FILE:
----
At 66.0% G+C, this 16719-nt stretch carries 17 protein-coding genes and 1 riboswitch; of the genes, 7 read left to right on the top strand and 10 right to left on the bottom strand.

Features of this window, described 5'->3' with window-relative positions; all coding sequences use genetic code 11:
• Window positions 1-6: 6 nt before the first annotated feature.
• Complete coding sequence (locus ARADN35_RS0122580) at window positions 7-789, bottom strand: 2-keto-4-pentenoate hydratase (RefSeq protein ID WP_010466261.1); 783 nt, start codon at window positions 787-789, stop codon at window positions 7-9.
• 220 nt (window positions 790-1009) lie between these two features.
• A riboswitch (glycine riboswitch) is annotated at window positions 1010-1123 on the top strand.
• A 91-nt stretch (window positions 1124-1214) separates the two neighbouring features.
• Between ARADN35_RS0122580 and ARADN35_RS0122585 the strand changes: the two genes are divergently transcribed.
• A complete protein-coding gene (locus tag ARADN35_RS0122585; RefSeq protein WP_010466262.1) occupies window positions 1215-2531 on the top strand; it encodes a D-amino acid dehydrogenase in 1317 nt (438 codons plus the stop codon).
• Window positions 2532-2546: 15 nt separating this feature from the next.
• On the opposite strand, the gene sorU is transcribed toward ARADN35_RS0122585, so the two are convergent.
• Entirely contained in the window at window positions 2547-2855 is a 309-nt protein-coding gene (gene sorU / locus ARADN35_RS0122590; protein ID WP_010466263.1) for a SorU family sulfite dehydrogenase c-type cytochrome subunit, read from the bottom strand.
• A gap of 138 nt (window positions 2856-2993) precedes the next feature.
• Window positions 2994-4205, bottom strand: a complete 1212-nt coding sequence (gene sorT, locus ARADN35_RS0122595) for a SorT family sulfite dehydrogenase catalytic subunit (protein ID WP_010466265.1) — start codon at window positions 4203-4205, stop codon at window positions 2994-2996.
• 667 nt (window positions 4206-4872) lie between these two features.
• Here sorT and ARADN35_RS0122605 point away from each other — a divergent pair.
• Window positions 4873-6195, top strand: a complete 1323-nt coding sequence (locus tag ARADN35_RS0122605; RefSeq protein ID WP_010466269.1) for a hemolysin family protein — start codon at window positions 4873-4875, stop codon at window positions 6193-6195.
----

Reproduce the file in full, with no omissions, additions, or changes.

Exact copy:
At 66.0% G+C, this 16719-nt stretch carries 17 protein-coding genes and 1 riboswitch; of the genes, 7 read left to right on the top strand and 10 right to left on the bottom strand.

Features of this window, described 5'->3' with window-relative positions; all coding sequences use genetic code 11:
• Window positions 1-6: 6 nt before the first annotated feature.
• Complete coding sequence (locus ARADN35_RS0122580) at window positions 7-789, bottom strand: 2-keto-4-pentenoate hydratase (RefSeq protein ID WP_010466261.1); 783 nt, start codon at window positions 787-789, stop codon at window positions 7-9.
• 220 nt (window positions 790-1009) lie between these two features.
• A riboswitch (glycine riboswitch) is annotated at window positions 1010-1123 on the top strand.
• A 91-nt stretch (window positions 1124-1214) separates the two neighbouring features.
• Between ARADN35_RS0122580 and ARADN35_RS0122585 the strand changes: the two genes are divergently transcribed.
• A complete protein-coding gene (locus tag ARADN35_RS0122585; RefSeq protein WP_010466262.1) occupies window positions 1215-2531 on the top strand; it encodes a D-amino acid dehydrogenase in 1317 nt (438 codons plus the stop codon).
• Window positions 2532-2546: 15 nt separating this feature from the next.
• On the opposite strand, the gene sorU is transcribed toward ARADN35_RS0122585, so the two are convergent.
• Entirely contained in the window at window positions 2547-2855 is a 309-nt protein-coding gene (gene sorU / locus ARADN35_RS0122590; protein ID WP_010466263.1) for a SorU family sulfite dehydrogenase c-type cytochrome subunit, read from the bottom strand.
• A gap of 138 nt (window positions 2856-2993) precedes the next feature.
• Window positions 2994-4205, bottom strand: a complete 1212-nt coding sequence (gene sorT, locus ARADN35_RS0122595) for a SorT family sulfite dehydrogenase catalytic subunit (protein ID WP_010466265.1) — start codon at window positions 4203-4205, stop codon at window positions 2994-2996.
• 667 nt (window positions 4206-4872) lie between these two features.
• Here sorT and ARADN35_RS0122605 point away from each other — a divergent pair.
• Window positions 4873-6195, top strand: a complete 1323-nt coding sequence (locus tag ARADN35_RS0122605; RefSeq protein ID WP_010466269.1) for a hemolysin family protein — start codon at window positions 4873-4875, stop codon at window positions 6193-6195.